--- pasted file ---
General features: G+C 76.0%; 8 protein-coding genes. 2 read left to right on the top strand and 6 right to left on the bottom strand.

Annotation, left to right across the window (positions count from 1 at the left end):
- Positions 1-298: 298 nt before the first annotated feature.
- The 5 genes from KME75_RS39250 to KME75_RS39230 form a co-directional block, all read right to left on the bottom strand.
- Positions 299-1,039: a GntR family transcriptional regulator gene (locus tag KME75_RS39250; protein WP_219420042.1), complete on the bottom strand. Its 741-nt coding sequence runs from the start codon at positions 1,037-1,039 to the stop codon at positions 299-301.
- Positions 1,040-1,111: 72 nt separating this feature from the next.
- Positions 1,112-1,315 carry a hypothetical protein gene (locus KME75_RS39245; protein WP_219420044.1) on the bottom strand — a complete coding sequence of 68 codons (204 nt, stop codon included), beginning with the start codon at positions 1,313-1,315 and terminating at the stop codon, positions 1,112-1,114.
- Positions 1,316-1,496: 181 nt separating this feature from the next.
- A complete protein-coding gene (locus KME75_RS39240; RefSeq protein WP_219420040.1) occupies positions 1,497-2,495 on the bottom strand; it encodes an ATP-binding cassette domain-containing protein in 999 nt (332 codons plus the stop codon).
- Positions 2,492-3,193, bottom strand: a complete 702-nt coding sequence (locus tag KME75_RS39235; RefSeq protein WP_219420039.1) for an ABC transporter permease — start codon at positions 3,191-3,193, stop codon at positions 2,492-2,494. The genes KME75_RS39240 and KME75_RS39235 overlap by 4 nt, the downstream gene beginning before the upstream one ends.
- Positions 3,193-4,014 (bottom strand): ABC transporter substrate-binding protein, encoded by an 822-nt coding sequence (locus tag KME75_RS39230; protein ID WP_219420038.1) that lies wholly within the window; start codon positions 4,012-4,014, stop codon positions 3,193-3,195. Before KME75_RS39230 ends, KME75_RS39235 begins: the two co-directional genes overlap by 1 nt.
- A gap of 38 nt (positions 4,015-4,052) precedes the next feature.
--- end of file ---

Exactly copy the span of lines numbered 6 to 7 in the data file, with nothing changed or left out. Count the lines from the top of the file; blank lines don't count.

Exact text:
- Positions 1,040-1,111: 72 nt separating this feature from the next.
- Positions 1,112-1,315 carry a hypothetical protein gene (locus KME75_RS39245; protein WP_219420044.1) on the bottom strand — a complete coding sequence of 68 codons (204 nt, stop codon included), beginning with the start codon at positions 1,313-1,315 and terminating at the stop codon, positions 1,112-1,114.